after doing a chair at a fellowship meeting, I find that I get in to a very reflective mood, absorbing all of the sharing back that I have heard. Tonight is no exception, the subject was step 10, ‘continued to take personal inventory and when wrong, promptly admitted it’. After sharing on this topic, I became very aware that I am taking inventory regularly, just not my own. I have slipped into the old pattern of working out exactly what is wrong with everyone else, and if only they’d behave in the manner in which I would like, then all would be well in my world.
Thinking about this further, I am reminded that I ask God to ‘grant me the serenity to accept those people, places and things that I cannot change’, every day. To be of service to others, not the other way around. This does bring into question the fine line between being of genuine help and being a doormat, taking on every task asked of me in an attempt to make everyone happy. One thing recovery has taught me is that I can please some people, not all. The problem I have is that when I lose sight of this I end up resenting those closest to me, and taking stock of their lives, instead of looking directly at my behaviour, as I was taught to do.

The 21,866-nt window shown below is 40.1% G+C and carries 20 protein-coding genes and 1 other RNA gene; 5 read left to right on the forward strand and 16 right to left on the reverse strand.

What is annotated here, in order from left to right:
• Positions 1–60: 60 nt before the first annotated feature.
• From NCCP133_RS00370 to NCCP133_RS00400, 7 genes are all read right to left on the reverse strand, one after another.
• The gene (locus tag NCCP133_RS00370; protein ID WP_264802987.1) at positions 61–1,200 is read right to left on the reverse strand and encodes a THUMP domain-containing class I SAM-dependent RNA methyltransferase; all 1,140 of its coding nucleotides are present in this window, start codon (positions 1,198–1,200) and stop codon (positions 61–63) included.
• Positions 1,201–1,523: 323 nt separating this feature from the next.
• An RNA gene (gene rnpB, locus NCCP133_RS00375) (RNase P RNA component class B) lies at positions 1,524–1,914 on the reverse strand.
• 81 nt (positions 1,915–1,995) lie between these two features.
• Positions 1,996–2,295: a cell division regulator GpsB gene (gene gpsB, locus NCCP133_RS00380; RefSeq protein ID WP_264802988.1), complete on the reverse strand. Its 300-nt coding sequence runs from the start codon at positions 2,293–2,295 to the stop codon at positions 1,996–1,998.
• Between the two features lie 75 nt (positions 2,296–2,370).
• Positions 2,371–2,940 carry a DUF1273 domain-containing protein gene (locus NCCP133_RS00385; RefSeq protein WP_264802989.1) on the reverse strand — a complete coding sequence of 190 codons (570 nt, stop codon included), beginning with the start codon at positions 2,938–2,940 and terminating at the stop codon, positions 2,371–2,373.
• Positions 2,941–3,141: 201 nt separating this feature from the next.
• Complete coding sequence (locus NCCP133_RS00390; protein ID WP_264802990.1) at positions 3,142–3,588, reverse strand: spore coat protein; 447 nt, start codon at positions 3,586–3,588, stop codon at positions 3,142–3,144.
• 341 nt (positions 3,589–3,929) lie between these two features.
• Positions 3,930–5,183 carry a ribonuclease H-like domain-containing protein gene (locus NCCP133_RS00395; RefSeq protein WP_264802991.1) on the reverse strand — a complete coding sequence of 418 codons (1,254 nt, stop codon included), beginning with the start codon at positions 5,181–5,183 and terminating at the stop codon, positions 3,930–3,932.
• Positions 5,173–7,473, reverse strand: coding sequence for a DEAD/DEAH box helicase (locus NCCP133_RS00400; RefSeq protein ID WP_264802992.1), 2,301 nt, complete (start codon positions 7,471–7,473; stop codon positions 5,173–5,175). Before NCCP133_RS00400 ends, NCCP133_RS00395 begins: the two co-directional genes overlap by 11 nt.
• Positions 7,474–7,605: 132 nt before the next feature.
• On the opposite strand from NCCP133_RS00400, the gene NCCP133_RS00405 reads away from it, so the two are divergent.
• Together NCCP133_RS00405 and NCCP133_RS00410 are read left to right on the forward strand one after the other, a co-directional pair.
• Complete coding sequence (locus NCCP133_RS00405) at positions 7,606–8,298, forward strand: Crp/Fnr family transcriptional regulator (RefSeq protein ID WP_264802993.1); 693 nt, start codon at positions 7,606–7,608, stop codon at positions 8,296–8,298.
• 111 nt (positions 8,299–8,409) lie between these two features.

The upshot and simplicity of step 10 is that I can only change myself. Again, looking to the Serenity prayer, ‘God, grant me the courage to change the things I can. The one thing I can change is me, ‘some things don’t change’ nor should they have to, as long as I continue to look at me and me alone, work out what I am and am not prepared to accept from others, articulate that in a grown up manner and not the petulant teenager that can so readily come to my rescue, I stand a chance of remaining in harmony with those around me, and that is a great place to be.